In developing countries, flood events increasing intensity and frequency causes many implications for the livelihood of the population regarding different aspects (Abbas et al., 2018; Sam et al., 2019). Increasing flood specifically in developing countries predicted severe repercussions for the survival of human beings by distressing availability and access of food, thus showing obstructions to attaining SDGs of UN, particularly the SDG-2 focused on endorsing sustainable agriculture, improving nutrition, attaining food security, and hunger eradication till 2030 (Banik, 2019). Food security is regarded as a worldwide human right (WHO, 2018) and achieving food security is the vital objective that can be attained through maintaining affordable health and a sustainable supply of food (Perez-Escamilla, 2017). In the global scenario, least-developed and developing countries are consecutively confronted with the major challenge of achieving food security and almost 820 million people do not have sufficient food for their hunger satisfaction (WHO, 2018). In Pakistan, the green revolution was introduced in 1960 with advanced inputs of high yield seed varieties, fertilizer, pesticides, tubewell, mechanization through tractor and other advanced technologies (Khan and Makki, 1980; Chaudhry, 1982; Khan, 1983) which caused to hyper increase in agricultural outputs, reduced income inequalities in rural areas consequently contributed in reducing poverty and food insecurity issue regardless of doubling the population of the country (Choudhry, 1994; Khan and Gul, 2013). Furthermore, multiple measures such as mostly five-year plans, public policies of hunger eradication, and rapid economic growth helped to fight food insecurity issue in the country (United Nations, 2018; GOP, 2019; Ahmad and Afzal, 2020). Despite all such feasible measures, in Pakistan currently, 12.9% population have a prevalence of undernourished (FAO, 2019) where 1.3% employed proportion earns less than $1.90 per day (ADB, 2021) and in the official scenario, 21.5% population lives below the poverty line with rural 27.6% and urban 10.7% population (Haroon, 2021). Currently, the extreme scenario of climate and its variations have increased the issue of food security of previously vulnerable peoples. Furthermore, climatic variations have increased the tendency of floods frequency which hindered the measures of reducing the issues of food security in Pakistan and alarming threat to attaining food security.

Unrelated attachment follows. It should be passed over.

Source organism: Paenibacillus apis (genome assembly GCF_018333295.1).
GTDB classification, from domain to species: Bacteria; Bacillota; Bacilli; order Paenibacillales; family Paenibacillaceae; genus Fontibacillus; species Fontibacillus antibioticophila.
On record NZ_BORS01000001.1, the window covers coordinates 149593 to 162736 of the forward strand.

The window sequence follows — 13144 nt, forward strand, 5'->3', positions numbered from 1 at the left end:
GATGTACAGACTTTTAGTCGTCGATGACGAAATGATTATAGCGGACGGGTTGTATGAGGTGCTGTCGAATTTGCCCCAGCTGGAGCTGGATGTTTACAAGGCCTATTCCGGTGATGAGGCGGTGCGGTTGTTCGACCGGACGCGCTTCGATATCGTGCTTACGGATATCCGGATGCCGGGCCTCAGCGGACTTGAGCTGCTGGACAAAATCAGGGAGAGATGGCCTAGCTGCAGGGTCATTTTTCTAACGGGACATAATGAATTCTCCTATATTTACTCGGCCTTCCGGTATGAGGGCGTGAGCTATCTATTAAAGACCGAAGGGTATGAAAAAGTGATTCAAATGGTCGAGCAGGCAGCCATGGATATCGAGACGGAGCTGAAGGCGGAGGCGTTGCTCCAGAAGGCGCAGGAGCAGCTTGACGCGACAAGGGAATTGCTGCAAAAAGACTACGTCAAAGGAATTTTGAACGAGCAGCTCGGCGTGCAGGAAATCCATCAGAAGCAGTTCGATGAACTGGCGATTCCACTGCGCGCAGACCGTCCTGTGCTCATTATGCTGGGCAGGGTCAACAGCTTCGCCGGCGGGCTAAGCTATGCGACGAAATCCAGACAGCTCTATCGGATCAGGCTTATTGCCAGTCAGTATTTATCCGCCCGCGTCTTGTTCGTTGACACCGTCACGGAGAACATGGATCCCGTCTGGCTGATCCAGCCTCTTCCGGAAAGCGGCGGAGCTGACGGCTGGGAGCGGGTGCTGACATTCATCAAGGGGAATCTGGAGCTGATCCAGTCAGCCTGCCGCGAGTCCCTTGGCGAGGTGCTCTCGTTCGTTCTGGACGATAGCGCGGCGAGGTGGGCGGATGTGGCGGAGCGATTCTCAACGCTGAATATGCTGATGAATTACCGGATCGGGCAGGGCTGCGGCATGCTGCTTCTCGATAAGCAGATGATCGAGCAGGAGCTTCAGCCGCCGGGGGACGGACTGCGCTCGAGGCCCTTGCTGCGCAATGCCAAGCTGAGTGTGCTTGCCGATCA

Food security is closely linked with climate change and the outcome of the food system (Arouri et al., 2015; Frelat et al., 2016; Choithani, 2020), climate-based natural disasters could push 122 million population particularly farmers into extreme poverty till 2030 (FAO, 2019; Thiede and Gray, 2020). In Pakistan, almost 63% rural population depend on natural resources for their livelihood (PBS, 2020) and recurrent flood hazards seriously menaced agricultural production and increased uncertainty of farmer livelihood (Ahmad and Afzal, 2021). Humans need food for their survival, the repercussion of flood disasters is terrible because of insufficient accessibility, constrained utilization, and reduced access to food (Abbas et al., 2018; Pingali et al., 2019). Household food security managing capabilities are reduced due to long-term exposure of floods and farmers consequently bond to switch their assets to handle flood risks (Hwalla et al., 2016; Kantor et al., 2017). In the global scenario, rural communities are particularly confronted with manifested effects of floods such as agricultural production reduction, diminishing employment, lowering purchasing power, rising health issues, higher and severe threats of poverty, malnutrition, food insecurity, and enhancing hunger.